The Sockdolager

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Why Not Mars ◼︎

Maciej Cegłowski has made a persuasive case against human boots on Mars in the foreseeable future. Not only am I convinced that he's right in specific case, but ever since reading Kim Stanley Robinson's Aurora a few years ago, I've largely divorced myself from the romantic falsehood of galactic manifest destiny. Let's just build more telescopes and robots while we work on fixing up where we are always, always, always going to live.


The (lonely, discouraging) Journey to Nanite ◼︎

While acknowledging that not everybody finds deeply technical discussions of things they only faintly understand to be compelling viewing, I found Brian Karis's 90-minute keynote address totally engrossing. He discusses his year-long intellectual journey towards what became Unreal Engine 5's virtualized geometry technology not in terms of the technical triumph that it ultimately was but rather the messy process of dead-ends, hunches, and lonely groping in the dark that it took to get there.

In his relating of the experience of working on a problem where a solution was far from guaranteed, Karis's humility and curiosity are genuinely inspirational.


The Flying Train ◼︎

Shot in 1902, “The Flying Train” takes viewers on an uncommonly crisp journey aboard a suspended railcar. Throughout the two-minute video, riders see Wuppertal residents walking across pedestrian bridges and down dirt roadways more than a century ago. The city is known still today for its schwebebahn, which is a style of hanging railway that’s unique to Germany.

This led me to look up the Wikipedia article for Wuppertal Schwebebahn, which in addition to being a still-functioning hanging rail system over a century old, is—if I don't miss my guess—a double dactyl.


My Heart Will Go On, in Baseball Names ◼︎

Some things just really don't need much explanation.


The Mysterious Life of Birds who Never Come Down ◼︎

They still seem to me the closest things to aliens on Earth. I’ve seen them up close now, held a live grounded adult in my hands before letting it fall back into the sky. You know those deep-sea fish dragged by nets from fathoms of blackness, how obvious it is that they aren’t supposed to exist where we are? The adult swift was like that in reverse. Its frame was tough and spare, and its feathers were bleached by the sun. Its eyes seemed unable to focus on me, as if it were an entity from an alternate universe whose senses couldn’t quite map onto our phenomenal world. Time ran differently for this creature.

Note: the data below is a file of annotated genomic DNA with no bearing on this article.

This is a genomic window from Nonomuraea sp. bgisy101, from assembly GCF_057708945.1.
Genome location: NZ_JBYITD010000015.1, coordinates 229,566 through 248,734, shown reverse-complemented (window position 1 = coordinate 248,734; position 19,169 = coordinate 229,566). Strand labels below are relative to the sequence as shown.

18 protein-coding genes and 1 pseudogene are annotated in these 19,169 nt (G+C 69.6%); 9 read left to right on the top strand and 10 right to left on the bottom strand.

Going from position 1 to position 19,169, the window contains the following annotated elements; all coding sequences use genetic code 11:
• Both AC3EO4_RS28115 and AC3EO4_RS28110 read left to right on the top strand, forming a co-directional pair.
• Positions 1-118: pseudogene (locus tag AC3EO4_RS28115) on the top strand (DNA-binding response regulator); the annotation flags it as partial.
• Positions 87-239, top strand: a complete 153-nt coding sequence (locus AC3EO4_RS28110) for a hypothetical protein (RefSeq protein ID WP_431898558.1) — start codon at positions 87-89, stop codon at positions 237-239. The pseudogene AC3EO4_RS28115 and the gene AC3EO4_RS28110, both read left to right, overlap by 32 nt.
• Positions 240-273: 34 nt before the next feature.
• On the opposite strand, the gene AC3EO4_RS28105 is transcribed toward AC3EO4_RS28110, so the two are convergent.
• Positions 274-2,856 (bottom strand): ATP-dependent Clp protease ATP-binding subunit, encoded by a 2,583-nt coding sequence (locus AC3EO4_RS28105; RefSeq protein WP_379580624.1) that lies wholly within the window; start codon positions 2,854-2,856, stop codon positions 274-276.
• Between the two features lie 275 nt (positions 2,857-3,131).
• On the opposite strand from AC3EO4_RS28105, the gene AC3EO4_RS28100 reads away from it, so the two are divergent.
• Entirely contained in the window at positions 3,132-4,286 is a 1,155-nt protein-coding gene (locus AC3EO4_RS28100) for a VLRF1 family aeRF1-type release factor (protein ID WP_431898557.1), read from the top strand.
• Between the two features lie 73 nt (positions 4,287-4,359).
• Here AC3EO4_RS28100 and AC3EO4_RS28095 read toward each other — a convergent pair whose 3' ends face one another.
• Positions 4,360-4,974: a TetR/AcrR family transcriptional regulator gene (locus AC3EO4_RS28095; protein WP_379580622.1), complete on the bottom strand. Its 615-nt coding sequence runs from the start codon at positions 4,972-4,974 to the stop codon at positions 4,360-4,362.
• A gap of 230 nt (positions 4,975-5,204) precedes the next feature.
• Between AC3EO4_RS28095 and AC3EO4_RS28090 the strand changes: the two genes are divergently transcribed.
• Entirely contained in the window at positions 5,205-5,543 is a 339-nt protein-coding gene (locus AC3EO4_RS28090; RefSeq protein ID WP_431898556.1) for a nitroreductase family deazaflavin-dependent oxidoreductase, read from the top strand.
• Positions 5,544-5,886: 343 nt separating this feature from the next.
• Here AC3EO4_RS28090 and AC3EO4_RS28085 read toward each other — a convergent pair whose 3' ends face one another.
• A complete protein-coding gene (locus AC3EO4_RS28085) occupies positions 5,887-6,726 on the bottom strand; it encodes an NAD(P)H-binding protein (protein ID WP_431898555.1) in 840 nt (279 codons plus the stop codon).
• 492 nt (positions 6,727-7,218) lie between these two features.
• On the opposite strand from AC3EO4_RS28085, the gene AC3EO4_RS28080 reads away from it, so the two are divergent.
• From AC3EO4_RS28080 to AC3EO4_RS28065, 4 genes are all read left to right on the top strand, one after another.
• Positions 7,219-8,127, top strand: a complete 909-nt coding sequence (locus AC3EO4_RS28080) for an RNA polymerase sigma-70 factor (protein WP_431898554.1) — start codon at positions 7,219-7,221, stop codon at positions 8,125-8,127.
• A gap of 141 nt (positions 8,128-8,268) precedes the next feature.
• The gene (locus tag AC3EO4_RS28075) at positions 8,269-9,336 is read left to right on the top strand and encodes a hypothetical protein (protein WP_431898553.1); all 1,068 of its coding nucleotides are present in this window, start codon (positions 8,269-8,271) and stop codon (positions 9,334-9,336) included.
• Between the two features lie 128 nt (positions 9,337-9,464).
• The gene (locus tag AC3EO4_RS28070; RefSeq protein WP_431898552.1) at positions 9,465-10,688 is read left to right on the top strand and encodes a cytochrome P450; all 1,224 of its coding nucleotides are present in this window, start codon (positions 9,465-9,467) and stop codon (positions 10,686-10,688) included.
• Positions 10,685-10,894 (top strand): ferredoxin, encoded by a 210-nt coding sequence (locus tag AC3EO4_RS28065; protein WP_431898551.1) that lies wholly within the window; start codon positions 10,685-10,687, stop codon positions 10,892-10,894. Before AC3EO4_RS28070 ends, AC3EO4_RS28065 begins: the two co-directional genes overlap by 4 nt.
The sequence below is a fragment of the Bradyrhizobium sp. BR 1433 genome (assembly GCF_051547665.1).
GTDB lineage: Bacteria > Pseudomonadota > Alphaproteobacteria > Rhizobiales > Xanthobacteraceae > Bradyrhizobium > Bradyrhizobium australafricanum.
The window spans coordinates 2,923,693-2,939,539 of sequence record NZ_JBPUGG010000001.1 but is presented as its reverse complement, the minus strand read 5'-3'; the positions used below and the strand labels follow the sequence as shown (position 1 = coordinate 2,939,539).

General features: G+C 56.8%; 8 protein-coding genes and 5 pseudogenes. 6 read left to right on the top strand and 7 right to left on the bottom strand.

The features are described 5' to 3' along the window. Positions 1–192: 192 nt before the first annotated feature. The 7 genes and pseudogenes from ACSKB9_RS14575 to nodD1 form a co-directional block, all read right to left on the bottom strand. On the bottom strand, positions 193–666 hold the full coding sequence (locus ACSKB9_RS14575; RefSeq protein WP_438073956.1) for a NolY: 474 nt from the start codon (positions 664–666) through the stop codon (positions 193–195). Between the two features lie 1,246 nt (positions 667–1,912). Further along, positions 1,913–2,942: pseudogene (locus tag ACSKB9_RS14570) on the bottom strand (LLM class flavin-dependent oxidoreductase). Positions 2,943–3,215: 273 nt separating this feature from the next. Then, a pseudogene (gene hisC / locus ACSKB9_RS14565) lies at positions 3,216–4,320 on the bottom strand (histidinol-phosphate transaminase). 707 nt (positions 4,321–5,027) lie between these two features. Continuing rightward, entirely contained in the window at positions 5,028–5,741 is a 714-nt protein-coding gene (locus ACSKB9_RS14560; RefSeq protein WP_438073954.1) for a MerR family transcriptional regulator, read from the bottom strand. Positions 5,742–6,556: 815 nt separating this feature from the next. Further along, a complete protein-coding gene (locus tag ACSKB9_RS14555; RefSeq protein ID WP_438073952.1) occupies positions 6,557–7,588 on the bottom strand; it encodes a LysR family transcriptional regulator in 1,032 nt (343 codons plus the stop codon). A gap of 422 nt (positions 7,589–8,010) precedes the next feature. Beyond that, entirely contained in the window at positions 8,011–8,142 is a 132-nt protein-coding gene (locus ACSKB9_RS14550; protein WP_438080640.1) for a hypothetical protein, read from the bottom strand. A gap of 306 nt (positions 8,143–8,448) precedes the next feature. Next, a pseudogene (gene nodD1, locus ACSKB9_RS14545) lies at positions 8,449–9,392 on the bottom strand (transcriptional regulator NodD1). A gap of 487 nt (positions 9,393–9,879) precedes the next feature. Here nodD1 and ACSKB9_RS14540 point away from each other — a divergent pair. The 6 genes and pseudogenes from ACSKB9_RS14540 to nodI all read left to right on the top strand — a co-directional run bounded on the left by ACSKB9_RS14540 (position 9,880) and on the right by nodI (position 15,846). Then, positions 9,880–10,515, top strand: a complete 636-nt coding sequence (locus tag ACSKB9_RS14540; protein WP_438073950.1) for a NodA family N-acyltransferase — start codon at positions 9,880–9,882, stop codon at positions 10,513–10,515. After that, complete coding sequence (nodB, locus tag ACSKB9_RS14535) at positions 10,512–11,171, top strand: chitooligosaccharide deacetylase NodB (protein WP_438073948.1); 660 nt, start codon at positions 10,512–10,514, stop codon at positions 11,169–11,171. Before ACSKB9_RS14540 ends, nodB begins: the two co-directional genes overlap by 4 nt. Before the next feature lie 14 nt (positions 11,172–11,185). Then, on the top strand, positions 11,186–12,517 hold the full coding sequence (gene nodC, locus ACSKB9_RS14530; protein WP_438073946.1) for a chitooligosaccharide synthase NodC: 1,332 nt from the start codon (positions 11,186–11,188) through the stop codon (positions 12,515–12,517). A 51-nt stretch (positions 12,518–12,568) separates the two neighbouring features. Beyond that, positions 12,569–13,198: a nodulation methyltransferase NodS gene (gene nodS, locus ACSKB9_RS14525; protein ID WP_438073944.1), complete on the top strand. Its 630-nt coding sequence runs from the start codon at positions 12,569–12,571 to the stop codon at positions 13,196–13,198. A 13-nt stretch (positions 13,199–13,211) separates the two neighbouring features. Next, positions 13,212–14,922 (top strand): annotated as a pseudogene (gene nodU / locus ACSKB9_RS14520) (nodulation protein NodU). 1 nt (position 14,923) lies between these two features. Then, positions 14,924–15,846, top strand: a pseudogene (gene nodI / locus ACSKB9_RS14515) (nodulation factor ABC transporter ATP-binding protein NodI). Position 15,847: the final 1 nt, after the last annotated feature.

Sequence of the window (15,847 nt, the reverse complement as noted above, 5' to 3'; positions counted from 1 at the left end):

This essay by Helen Macdonald has some of the most exquisite prose I have read in months and months.


Japanese-to-English Translation Basics ◼︎

Once upon a time, when I was an undergraduate, I had the opportunity to take a translation seminar with one of the finest translators of Japanese literature into English. The course texts she selected for the seminar presented all manner of interesting translation challenges, and she brought in a number of fantastic speakers from the Kyoto-based Society of Writers, Editors, and Translators to discuss these challenges with our class. Unfortunately, I was not able to take full advantage of this seminar; it was as if these professional translators were teaching us translation calculus, and I still didn’t grasp basic translation algebra.

I'm a Japanese-to-English translator by trade—primarily of comics and genre fiction. If I'd read this essay sometime in the first five years or so of my career, I think it would have saved me the next five years of learning lessons the hard way. As it is, it still crystallized principles I've spent a decade internalizing. An absolute must-read for anyone interested in the exigencies of translation.


Ghost of Tsushima and the Political Myth of the Samurai ◼︎

This is an absolutely fantastic piece by Kazuma Hashimoto on the ways in which the developers of the recent open-world RPG Ghost of Tsushima used an aesthetically evocative but politically and historically naive portrayal of samurai in their game:

The preservation of the Bushido code that was highly popularized and utilized by Imperial Japan lives on through promotion by history revisionists, who elevate samurai to a status similar to that of the chivalric knight seen in Western media. They are portrayed as an honor-bound and noble group of people that cared deeply for the peasantry, when that was often not the case.


Minidiscs ◼︎

My favorite obsolete audio format is the Minidisc. My favorite kind of web site is an obsessively complete catalogue of obscure knowledge. (I had to set my browser's text encoding to "Cyrillic (Windows)" to make the text here render correctly, but the text is, to put it mildly, not the main event.)


Perseverance & Ingenuity ◼︎

Amid all the—well, everything—I'd lost track of the fact that we're launching a new Mars rover this year. I thought Curiosity was badass (nuclear-powered, dropped from a sky crane), but this one has a fucking helicopter.


A Salmon Farm in Florida ◼︎

Atlantic Sapphire’s big advantage over its competitors in the protein world will be efficiency; it’s on track to use just 1.05 pounds of feed for every pound of salmon filet, while cows devour more than six pounds of feed for every pound of beef. And while conventional salmon farms are nearly as efficient at converting fish feed into human food, their supply chains are far more complex. ... Atlantic Sapphire will do it all at the Bluehouse, then put the final product on trucks to be delivered fresh anywhere in the U.S. within a day.

This was the first big article in a while that's made me feel something like genuine optimism about the world.